responsibility for registering the school’s information systems will be with either the school
(e.g., a nominated member of staff) or possibly with the Local education Authority (LEA).
Users in a company who develop their own systems for processing personal data should inform
their manager and seek advice on registration from someone familiar with the process.
Users of personal data must be aware of the eight principles which apply to such information,
these are detailed below as an extract from the Information Technology Security and Licence
Control Standards – Data Protection Act 1998…
Personal data shall be:
1) Obtained and processed fairly and lawfully.
2) Held for specified lawful purposes.
3) Not used or disclosed in a way not compatible with the purpose(s).
4) Adequate, relevant and not excessive for the purpose.
5) Accurate and up-to-date.
6) Not kept longer than necessary.
7) Available to the data subject.
8) Kept secure.
The Data Protection Act 1998 affects the operations of business communications systems in the
Access to individual’s information – only those who need such access should have it.
Security of information – Information should be kept secure.
Ownership of information – It should be plain which departments/individuals are
responsible for the information.
Accuracy of information – Processes should be in place to make sure that information
collected is accurate and that such accuracy is maintained (e.g., changes of
Ability to sell the information – Some businesses collect information with the intention
of selling it on to third parties (e.g., lists of names & addresses of people that have
purchased new cars may be useful to motor insurance agencies).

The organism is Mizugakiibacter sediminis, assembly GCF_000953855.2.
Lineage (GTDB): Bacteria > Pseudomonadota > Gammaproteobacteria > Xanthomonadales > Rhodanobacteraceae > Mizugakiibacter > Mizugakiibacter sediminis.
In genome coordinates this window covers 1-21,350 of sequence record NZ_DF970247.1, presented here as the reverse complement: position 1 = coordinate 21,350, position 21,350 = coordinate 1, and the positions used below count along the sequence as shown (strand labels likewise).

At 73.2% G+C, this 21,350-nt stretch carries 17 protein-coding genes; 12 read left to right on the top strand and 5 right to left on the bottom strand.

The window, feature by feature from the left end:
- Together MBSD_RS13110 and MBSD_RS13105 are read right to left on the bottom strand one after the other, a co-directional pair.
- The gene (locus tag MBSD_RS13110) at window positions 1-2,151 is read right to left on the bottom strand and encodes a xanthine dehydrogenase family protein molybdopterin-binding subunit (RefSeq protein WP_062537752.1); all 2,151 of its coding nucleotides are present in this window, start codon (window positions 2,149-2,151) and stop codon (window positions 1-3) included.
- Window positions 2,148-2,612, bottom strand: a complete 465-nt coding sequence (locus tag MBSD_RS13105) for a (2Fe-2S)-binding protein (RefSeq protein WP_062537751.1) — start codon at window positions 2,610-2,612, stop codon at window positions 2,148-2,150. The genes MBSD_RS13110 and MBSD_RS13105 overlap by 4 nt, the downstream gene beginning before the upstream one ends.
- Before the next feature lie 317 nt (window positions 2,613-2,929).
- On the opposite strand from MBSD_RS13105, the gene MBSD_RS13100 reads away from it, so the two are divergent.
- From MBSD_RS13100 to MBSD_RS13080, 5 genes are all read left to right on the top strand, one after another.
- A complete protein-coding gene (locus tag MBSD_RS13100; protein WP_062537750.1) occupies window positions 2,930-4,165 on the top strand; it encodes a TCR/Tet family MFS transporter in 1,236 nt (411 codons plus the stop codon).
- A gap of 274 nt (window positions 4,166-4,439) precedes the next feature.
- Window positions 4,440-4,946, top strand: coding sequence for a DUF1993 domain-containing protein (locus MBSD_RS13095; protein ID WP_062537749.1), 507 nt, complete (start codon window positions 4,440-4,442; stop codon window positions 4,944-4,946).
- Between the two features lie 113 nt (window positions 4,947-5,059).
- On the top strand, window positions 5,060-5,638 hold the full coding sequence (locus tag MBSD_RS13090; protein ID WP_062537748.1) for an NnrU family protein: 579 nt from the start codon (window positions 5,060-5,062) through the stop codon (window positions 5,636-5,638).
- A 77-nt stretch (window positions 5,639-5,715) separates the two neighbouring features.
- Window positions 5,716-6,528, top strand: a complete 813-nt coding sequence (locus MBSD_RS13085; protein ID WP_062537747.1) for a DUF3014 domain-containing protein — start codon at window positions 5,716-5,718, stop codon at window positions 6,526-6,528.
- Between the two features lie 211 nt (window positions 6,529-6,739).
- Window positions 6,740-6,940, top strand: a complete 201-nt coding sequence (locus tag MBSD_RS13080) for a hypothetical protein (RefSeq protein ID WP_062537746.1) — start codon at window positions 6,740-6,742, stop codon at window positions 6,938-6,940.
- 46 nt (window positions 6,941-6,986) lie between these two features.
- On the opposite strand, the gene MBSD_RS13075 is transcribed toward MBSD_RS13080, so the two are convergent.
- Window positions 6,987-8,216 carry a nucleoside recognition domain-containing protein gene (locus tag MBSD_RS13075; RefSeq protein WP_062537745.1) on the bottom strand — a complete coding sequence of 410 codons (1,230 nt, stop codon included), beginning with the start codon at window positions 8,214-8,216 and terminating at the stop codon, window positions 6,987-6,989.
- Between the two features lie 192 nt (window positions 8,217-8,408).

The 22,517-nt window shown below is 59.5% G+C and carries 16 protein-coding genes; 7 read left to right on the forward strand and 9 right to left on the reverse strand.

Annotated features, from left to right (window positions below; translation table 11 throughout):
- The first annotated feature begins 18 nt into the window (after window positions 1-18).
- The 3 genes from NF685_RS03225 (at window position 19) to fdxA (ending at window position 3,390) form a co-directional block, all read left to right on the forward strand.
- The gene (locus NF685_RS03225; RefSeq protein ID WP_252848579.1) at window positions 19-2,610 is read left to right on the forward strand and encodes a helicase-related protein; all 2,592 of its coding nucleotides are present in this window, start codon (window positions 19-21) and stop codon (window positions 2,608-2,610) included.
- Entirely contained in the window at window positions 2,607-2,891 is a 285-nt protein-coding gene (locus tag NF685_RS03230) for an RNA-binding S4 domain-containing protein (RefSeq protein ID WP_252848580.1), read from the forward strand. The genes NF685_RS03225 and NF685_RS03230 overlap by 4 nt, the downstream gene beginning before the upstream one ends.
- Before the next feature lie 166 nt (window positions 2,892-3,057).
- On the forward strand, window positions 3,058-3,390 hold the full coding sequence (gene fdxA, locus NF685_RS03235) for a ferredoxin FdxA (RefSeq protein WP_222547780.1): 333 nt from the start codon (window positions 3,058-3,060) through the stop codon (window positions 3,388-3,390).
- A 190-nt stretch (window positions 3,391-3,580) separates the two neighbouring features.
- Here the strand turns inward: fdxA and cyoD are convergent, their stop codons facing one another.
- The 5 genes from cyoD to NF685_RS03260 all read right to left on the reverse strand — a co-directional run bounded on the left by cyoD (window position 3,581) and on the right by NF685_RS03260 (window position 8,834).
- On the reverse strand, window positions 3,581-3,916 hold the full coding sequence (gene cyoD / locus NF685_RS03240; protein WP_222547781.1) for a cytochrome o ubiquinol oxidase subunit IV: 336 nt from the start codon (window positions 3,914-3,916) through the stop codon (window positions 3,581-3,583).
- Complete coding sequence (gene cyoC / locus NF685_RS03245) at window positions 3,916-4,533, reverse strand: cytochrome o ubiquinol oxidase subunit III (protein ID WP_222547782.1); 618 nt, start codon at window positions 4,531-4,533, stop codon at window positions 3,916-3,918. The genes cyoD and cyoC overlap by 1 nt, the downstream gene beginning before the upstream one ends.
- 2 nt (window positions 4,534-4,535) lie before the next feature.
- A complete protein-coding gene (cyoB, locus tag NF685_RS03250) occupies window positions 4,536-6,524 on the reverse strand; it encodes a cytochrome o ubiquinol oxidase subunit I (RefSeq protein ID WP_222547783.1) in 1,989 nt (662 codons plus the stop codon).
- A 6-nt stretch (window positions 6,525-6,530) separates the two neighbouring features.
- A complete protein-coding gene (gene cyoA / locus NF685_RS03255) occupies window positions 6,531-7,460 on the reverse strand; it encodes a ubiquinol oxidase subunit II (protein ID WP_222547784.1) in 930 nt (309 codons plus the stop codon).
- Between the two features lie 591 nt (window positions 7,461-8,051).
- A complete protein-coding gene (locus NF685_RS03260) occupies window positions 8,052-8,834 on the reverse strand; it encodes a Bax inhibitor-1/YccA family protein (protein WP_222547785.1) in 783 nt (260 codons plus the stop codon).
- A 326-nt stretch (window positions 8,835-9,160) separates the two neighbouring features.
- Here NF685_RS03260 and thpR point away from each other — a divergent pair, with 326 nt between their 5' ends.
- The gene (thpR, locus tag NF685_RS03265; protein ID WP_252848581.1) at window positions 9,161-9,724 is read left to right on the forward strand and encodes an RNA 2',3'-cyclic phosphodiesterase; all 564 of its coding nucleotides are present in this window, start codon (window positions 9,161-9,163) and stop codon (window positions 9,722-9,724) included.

Costs incurred in meeting the Act – ICT hardware and software, training, staff to
The Computer Misuse Act 1990.
The Computer Misuse Act 1990 was passed to deal with the problem of hacking of computer
systems. In the early days of hacking the problem wasn’t taken very seriously – it was seen as
mischievous behaviour, rather than as something which could cause serious loss or problems to
companies, organisations and individuals.
However, with developments in technology the issue has become more serious and hence
legislation was introduced to recognise three key offences:
1) Unauthorised access to computer material.
2) Unauthorised access with intent to commit or facilitate commission of further offences.
3) Unauthorised modification of computer material.
Most organisations therefore require that users must be able to demonstrate that adequate
precautions have been taken to prevent the occurrence of any of the following three criminal
Unauthorised access to computer material
This is the lowest level of offence. It includes, for example, finding or guessing someone’s
password, then using that to get into a computer system and have a look at the data it contains.
This is an offence even if no damage is done, and no files deleted or changed. The very act of
accessing materials without authorisation is illegal. This offence carries a penalty of
imprisonment up to six months and/or a fine.
Unauthorised access with intent to commit or facilitate commission of further offences.
This builds on the previous offence. The key here is the addition of ‘intent to commit...further